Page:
But we desire justice; many of us instinctively want to throttle the one who harmed us.  Whether through the attacks of September 11th and its aftermath for which some here today may still be impacted, or maybe some other personal tragedy—a personal 9/11—that has turned your world upside down.  The infidelity of a spouse or abuse experienced in your life or the life of someone you love.  The constant belittling by a boss or co-worker.  The bullying experienced on a playground so long ago.  The betrayal of a close friend.  Whatever the tragedy, our initial response is that we want for things to be made right.

So when Jesus tells us that we need to be forgiving, we are right there with Peter.  How many times, Lord?  If we are wronged by someone, what’s the upper limit?  Two times?  Three?  Seven?  Surely not more than seven times.  “Seventy-seven times,” he says, “Or seventy times seven” in the ambiguous Greek.  In other words, “Too many to keep track of.”  Just forgive.  Vengeance belongs to God, we are reminded.  It is not up to us.  Forgive.

Before Peter or we can even respond with a “But, but…” Jesus tells a story.  A servant owed his lord an insane amount of money, all of his yearly wages for the next 150,000 years.  He would never, ever be able to pay it back.  Ever.  And the lord demands restitution.  Now.  And seeing that the slave can’t repay, the lord demands that he be sold, and his wife and kids as well.  The slave falls down on his knees pleading for time, if he just had enough time, he could make it all up.

He can’t, of course.  If it were today’s money, and assuming this person made only $25,000 a year, we’re talking 3 billion 750 thousand dollars.  The lord looks down on him and has compassion.  “Okay,” he says, “you’re forgiven.  All of it.  You don’t owe me a penny.”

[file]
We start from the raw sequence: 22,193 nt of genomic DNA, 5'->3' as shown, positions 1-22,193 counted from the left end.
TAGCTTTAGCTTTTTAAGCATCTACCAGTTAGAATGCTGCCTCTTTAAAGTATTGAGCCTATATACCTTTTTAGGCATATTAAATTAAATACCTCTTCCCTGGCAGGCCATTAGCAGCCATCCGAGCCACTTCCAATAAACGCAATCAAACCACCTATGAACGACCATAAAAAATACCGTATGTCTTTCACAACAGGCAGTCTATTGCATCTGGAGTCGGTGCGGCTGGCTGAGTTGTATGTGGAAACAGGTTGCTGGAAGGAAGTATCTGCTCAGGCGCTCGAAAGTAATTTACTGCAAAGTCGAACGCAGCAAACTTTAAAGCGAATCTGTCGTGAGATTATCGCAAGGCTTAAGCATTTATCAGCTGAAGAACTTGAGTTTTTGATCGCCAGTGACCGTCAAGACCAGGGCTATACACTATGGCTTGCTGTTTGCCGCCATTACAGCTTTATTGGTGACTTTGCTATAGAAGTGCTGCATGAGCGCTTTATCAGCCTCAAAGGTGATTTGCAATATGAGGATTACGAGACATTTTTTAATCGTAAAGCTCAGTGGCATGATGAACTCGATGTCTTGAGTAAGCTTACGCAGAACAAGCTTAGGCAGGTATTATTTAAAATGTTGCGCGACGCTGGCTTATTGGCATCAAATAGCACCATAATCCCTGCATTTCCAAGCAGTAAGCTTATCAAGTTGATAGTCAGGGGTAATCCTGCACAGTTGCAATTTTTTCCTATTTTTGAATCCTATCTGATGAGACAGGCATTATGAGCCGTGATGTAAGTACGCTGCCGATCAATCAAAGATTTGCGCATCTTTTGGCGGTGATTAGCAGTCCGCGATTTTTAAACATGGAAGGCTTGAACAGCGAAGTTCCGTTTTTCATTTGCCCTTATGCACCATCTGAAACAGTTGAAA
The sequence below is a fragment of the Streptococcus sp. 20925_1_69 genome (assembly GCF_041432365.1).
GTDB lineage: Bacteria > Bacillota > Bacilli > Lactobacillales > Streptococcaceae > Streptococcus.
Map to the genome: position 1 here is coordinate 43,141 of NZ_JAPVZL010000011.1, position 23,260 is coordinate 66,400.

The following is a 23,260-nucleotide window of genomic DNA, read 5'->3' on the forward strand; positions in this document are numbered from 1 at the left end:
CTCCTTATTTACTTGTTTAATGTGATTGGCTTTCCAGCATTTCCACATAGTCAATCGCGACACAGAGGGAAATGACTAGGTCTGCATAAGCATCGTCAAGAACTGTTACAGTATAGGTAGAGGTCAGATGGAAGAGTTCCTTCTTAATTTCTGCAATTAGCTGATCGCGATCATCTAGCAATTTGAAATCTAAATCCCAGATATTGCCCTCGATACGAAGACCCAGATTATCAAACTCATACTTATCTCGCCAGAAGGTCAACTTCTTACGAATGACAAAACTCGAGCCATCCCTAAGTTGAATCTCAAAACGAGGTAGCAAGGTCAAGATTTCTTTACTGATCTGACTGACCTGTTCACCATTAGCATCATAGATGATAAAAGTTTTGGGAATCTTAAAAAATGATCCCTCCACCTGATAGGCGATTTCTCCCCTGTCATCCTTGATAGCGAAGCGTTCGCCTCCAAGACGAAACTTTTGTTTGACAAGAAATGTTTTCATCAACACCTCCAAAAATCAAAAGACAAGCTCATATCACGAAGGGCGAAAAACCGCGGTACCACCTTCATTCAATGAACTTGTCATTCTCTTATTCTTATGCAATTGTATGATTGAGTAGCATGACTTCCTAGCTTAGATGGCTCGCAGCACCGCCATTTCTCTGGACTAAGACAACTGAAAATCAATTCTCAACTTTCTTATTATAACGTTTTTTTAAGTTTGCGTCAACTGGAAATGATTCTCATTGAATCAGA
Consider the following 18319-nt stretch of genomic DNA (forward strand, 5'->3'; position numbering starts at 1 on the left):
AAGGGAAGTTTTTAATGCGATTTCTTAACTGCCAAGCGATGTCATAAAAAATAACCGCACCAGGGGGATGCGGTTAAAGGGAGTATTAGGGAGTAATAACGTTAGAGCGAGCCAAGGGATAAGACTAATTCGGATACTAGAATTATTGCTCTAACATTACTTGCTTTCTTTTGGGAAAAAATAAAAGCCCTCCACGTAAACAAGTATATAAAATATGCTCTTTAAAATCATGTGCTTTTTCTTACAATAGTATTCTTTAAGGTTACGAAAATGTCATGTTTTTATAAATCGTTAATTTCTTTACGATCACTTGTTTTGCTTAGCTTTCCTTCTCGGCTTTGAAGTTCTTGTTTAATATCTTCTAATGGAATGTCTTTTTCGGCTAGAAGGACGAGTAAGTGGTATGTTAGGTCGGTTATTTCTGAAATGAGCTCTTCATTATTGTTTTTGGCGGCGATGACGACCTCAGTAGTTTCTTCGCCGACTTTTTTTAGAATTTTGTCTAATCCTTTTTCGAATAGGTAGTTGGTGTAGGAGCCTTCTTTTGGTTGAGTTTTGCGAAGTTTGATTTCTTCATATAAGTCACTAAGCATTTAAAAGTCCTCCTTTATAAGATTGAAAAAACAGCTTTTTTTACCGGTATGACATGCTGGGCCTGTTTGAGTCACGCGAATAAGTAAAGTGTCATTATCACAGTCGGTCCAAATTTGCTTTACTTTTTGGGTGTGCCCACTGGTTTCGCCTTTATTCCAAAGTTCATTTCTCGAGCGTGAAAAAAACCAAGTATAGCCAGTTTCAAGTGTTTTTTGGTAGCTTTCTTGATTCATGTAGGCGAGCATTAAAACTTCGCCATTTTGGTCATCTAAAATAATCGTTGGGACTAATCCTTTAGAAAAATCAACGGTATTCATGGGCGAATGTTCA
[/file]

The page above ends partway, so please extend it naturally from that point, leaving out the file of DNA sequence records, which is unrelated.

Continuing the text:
The slave can’t believe his lucky stars and goes out on his way with that huge load removed from his back.  And the first person he runs into is a friend of his who borrowed some money from him.  A little under 10 grand, about the wages he’d make working for 4 and half months.  The debt-free slave grabs him by the neck and demands his money. The slave falls down on his knees pleading for time, if he just had enough time, he could make it all up.

Nothing doing.  There’s no mercy this time.  Even though this debt might be in reach in a few years time with some good budgeting, the slave is merciless to his friend.  He throws him into prison so he can squeeze every last cent out of him.

When the lord hears what has happened, he is stunned and furious and calls the first slave to him.  “You owed me nearly $4 billion and I forgave you, and this other slave owed you $10 grand and you couldn’t show mercy?” So he reneges on his debt forgiveness and tosses that slave in jail.  “So it is with my father if you don’t forgive a brother or sister,” Jesus tells us.

In other words, Jesus says to Peter and us, you may think that when someone wrongs you that there is a substantial debt owed to you.  You may want to harm that person, or torture them, or make them pay for what they did.  But you owe me even more.   You owe me for the ways in which you have been unfaithful to me.  It’s more than you could imagine.  It would take hundreds of years to repay.  And I forgive you.  No strings attached; I forgive all the ways that you have wronged me.

And then that line at the end, if we don’t forgive those who have wronged us, then God shackles us.  Actually, I think, God doesn’t even need to do it to us, we shackle ourselves.  I’ve seen it first hand.  Those who cannot forgive the one who wronged them.  They live with bitterness and cynicism.  They carry around this desire for revenge, for restitution and the life is being sucked right out of them.  The anger and hurt and depression pushes others away, and creates a living hell for them.  When we don’t forgive, we slowly die to the life we once had and never find peace again.

“But Jesus,” we say, “you don’t understand.  Innocence was lost.  Lives taken.  My childhood destroyed.  My marriage made a mockery.  You just don’t get it.”  And he looks down at us from that bloodied cross in silence.  Then looking toward heaven he says, “Father, forgive them, for they don’t know what they are doing.”